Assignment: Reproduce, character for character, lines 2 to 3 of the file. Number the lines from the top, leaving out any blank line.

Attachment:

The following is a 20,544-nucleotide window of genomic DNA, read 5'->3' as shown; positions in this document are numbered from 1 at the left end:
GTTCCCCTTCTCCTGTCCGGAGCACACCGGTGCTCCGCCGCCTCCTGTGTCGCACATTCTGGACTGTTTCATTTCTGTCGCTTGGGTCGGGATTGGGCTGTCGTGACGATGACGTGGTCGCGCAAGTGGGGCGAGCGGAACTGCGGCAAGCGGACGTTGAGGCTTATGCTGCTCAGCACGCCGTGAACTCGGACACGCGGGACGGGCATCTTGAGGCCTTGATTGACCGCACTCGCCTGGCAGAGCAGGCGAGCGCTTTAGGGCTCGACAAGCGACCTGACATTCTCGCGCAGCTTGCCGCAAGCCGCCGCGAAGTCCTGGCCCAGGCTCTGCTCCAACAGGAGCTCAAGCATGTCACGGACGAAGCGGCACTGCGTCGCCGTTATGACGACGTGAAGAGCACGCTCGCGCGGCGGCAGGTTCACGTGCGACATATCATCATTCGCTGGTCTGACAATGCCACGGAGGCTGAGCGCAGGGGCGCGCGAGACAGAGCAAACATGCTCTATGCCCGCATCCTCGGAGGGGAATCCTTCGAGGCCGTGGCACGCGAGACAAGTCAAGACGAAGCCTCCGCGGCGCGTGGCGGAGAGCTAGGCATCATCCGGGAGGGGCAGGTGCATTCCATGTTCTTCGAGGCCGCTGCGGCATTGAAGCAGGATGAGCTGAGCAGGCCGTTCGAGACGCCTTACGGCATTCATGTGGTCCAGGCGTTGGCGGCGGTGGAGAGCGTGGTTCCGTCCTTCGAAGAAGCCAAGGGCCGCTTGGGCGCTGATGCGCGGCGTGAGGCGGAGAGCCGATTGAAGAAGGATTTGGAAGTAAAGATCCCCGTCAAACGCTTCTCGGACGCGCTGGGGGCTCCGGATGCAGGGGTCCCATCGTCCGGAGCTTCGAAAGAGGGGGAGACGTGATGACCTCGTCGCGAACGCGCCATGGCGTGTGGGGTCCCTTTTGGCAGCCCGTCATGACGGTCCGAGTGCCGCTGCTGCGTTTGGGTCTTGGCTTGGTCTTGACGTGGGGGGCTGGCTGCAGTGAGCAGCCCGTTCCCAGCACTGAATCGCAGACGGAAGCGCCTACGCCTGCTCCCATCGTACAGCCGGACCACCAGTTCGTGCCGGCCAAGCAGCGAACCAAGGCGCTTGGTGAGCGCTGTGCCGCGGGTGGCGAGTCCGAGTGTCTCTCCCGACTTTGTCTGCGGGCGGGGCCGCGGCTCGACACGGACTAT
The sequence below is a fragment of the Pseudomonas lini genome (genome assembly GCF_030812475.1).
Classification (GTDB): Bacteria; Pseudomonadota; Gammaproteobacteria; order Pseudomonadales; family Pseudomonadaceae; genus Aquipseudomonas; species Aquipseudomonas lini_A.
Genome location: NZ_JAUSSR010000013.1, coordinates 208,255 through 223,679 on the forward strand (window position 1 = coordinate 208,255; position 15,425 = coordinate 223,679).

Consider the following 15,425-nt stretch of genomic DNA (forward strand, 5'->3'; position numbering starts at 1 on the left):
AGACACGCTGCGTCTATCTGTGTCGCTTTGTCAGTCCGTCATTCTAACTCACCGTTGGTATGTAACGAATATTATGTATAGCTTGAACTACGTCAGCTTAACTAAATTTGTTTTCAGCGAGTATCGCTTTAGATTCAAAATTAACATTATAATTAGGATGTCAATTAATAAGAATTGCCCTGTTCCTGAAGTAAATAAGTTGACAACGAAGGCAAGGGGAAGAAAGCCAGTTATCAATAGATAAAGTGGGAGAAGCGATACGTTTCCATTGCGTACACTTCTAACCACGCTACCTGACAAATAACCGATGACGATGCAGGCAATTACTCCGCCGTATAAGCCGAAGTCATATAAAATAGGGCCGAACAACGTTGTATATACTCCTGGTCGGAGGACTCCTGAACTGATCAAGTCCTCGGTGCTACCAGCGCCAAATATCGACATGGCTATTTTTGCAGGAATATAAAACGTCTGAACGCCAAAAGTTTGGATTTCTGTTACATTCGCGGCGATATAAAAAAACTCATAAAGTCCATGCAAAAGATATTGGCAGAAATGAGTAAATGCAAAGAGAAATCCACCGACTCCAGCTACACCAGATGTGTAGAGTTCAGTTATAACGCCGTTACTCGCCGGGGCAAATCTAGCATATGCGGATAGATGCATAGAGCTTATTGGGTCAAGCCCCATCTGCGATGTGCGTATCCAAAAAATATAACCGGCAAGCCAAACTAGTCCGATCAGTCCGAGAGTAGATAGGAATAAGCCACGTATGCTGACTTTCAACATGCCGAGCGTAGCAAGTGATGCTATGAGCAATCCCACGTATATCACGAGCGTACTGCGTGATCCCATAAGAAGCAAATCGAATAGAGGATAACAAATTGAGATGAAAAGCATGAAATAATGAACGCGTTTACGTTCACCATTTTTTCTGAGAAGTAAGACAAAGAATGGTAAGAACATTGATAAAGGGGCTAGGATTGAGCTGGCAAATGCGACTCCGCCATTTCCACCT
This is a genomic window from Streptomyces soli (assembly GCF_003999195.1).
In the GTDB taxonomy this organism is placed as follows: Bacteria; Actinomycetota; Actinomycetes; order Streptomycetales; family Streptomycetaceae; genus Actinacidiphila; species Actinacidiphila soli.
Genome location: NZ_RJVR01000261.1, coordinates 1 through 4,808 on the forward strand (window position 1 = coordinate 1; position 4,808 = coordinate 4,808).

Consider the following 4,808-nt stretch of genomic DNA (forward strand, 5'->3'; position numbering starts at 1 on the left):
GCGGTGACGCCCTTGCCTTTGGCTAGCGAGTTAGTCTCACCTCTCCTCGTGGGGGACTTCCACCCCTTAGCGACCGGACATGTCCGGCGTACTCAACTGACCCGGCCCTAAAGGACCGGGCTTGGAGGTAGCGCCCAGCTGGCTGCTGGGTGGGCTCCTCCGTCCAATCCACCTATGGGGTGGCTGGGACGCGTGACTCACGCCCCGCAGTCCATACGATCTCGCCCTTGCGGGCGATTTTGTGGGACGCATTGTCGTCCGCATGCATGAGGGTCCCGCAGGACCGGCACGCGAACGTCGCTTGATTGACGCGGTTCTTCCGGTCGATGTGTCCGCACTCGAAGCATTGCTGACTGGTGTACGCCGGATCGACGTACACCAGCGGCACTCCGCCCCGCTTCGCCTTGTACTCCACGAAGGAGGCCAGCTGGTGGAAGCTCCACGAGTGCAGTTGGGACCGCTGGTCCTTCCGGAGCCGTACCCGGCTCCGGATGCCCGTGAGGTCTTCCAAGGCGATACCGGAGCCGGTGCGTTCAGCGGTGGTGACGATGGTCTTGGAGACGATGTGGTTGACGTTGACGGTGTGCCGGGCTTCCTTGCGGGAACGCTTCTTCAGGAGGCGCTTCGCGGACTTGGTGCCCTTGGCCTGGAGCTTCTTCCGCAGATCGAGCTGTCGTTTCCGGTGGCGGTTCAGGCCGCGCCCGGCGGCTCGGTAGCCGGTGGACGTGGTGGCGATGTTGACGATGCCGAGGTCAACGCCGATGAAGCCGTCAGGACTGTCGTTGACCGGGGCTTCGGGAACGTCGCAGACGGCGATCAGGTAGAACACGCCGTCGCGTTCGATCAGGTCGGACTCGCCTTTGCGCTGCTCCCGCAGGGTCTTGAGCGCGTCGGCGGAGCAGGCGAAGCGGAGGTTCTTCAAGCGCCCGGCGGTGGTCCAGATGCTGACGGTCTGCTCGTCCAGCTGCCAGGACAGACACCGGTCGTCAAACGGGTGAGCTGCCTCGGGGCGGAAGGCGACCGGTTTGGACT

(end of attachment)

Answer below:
GTTCCCCTTCTCCTGTCCGGAGCACACCGGTGCTCCGCCGCCTCCTGTGTCGCACATTCTGGACTGTTTCATTTCTGTCGCTTGGGTCGGGATTGGGCTGTCGTGACGATGACGTGGTCGCGCAAGTGGGGCGAGCGGAACTGCGGCAAGCGGACGTTGAGGCTTATGCTGCTCAGCACGCCGTGAACTCGGACACGCGGGACGGGCATCTTGAGGCCTTGATTGACCGCACTCGCCTGGCAGAGCAGGCGAGCGCTTTAGGGCTCGACAAGCGACCTGACATTCTCGCGCAGCTTGCCGCAAGCCGCCGCGAAGTCCTGGCCCAGGCTCTGCTCCAACAGGAGCTCAAGCATGTCACGGACGAAGCGGCACTGCGTCGCCGTTATGACGACGTGAAGAGCACGCTCGCGCGGCGGCAGGTTCACGTGCGACATATCATCATTCGCTGGTCTGACAATGCCACGGAGGCTGAGCGCAGGGGCGCGCGAGACAGAGCAAACATGCTCTATGCCCGCATCCTCGGAGGGGAATCCTTCGAGGCCGTGGCACGCGAGACAAGTCAAGACGAAGCCTCCGCGGCGCGTGGCGGAGAGCTAGGCATCATCCGGGAGGGGCAGGTGCATTCCATGTTCTTCGAGGCCGCTGCGGCATTGAAGCAGGATGAGCTGAGCAGGCCGTTCGAGACGCCTTACGGCATTCATGTGGTCCAGGCGTTGGCGGCGGTGGAGAGCGTGGTTCCGTCCTTCGAAGAAGCCAAGGGCCGCTTGGGCGCTGATGCGCGGCGTGAGGCGGAGAGCCGATTGAAGAAGGATTTGGAAGTAAAGATCCCCGTCAAACGCTTCTCGGACGCGCTGGGGGCTCCGGATGCAGGGGTCCCATCGTCCGGAGCTTCGAAAGAGGGGGAGACGTGATGACCTCGTCGCGAACGCGCCATGGCGTGTGGGGTCCCTTTTGGCAGCCCGTCATGACGGTCCGAGTGCCGCTGCTGCGTTTGGGTCTTGGCTTGGTCTTGACGTGGGGGGCTGGCTGCAGTGAGCAGCCCGTTCCCAGCACTGAATCGCAGACGGAAGCGCCTACGCCTGCTCCCATCGTACAGCCGGACCACCAGTTCGTGCCGGCCAAGCAGCGAACCAAGGCGCTTGGTGAGCGCTGTGCCGCGGGTGGCGAGTCCGAGTGTCTCTCCCGACTTTGTCTGCGGGCGGGGCCGCGGCTCGACACGGACTAT
The sequence below is a fragment of the Pseudomonas lini genome (genome assembly GCF_030812475.1).